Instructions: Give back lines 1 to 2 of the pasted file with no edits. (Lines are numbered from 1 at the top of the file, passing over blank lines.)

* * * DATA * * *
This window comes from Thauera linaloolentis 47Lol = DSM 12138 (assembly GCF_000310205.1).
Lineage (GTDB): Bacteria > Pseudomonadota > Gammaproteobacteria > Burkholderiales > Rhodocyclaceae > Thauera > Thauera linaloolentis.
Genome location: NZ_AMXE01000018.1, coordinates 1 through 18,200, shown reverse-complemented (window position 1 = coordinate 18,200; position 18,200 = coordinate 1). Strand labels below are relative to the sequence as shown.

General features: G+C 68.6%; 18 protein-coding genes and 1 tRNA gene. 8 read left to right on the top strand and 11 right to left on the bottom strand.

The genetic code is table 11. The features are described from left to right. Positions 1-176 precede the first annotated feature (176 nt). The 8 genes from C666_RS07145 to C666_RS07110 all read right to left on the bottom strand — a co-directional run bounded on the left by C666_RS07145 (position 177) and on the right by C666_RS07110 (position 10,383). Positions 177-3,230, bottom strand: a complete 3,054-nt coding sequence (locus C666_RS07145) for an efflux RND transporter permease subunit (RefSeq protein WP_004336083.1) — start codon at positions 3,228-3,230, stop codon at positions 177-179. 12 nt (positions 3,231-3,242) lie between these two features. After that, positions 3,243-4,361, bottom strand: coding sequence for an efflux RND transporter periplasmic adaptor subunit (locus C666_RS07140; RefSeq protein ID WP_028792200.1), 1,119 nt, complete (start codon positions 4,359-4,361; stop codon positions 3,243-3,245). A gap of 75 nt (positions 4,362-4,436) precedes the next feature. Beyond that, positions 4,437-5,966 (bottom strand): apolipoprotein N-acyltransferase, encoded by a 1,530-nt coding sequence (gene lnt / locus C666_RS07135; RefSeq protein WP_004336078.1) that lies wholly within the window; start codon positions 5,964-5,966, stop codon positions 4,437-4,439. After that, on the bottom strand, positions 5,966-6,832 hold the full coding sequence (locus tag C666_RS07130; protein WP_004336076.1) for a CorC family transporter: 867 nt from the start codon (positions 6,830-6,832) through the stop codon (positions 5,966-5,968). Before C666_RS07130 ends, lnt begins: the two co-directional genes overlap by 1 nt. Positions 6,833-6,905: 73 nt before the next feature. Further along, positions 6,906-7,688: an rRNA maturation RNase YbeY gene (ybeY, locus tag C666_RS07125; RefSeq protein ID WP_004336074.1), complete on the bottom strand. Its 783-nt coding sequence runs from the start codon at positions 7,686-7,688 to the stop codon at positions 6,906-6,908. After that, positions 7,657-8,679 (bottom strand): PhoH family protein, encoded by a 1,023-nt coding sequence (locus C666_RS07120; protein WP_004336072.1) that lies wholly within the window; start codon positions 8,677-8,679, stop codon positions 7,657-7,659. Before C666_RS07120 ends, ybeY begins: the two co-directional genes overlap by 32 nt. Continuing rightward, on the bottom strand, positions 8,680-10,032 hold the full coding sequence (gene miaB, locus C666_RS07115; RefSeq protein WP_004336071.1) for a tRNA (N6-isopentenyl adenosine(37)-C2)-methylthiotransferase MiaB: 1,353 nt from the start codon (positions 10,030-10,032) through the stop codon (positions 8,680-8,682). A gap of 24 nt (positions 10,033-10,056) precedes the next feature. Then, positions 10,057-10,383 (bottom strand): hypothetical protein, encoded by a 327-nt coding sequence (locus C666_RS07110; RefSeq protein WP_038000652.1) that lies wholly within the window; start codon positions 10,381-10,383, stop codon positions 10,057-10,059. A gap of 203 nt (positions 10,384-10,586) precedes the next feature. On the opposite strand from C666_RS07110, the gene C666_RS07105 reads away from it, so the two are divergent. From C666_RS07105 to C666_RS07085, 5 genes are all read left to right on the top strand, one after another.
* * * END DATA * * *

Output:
This window comes from Thauera linaloolentis 47Lol = DSM 12138 (assembly GCF_000310205.1).
Lineage (GTDB): Bacteria > Pseudomonadota > Gammaproteobacteria > Burkholderiales > Rhodocyclaceae > Thauera > Thauera linaloolentis.